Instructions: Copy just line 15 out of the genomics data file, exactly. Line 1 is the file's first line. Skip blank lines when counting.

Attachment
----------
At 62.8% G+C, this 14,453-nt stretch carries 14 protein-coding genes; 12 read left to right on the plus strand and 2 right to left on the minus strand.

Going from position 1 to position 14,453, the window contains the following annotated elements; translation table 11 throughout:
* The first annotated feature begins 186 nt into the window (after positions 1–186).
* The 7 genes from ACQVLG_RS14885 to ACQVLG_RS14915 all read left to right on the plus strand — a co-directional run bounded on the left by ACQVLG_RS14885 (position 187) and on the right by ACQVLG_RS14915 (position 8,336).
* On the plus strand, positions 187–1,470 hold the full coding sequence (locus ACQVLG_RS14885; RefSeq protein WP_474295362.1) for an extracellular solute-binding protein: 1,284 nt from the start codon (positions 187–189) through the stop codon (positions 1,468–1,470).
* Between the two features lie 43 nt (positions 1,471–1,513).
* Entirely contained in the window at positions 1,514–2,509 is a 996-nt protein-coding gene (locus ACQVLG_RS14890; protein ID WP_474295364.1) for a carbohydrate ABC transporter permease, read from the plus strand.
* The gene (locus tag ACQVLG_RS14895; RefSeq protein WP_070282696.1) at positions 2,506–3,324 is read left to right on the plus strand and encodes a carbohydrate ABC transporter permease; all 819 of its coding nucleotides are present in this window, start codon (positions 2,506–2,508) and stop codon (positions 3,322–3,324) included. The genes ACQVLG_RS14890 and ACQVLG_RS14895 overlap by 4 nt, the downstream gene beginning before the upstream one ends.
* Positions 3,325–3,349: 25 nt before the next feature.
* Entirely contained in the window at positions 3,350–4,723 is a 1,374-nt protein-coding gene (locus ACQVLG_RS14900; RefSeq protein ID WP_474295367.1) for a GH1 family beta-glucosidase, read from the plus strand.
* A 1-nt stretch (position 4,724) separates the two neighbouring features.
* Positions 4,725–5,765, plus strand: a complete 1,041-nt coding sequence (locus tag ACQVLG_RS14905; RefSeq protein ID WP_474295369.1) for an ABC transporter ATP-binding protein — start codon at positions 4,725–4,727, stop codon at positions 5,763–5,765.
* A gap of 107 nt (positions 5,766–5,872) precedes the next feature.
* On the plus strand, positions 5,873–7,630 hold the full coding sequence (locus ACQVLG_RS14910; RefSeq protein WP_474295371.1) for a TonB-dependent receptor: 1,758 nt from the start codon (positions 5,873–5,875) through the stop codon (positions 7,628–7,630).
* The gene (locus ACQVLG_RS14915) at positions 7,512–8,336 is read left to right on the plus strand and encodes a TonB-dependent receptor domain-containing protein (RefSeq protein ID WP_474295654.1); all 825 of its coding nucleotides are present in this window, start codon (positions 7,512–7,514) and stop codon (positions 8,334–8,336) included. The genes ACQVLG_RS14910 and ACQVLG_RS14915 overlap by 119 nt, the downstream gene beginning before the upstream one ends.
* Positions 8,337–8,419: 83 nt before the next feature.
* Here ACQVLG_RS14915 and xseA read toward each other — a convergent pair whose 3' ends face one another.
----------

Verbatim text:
* The gene (locus ACQVLG_RS14915) at positions 7,512–8,336 is read left to right on the plus strand and encodes a TonB-dependent receptor domain-containing protein (RefSeq protein ID WP_474295654.1); all 825 of its coding nucleotides are present in this window, start codon (positions 7,512–7,514) and stop codon (positions 8,334–8,336) included. The genes ACQVLG_RS14910 and ACQVLG_RS14915 overlap by 119 nt, the downstream gene beginning before the upstream one ends.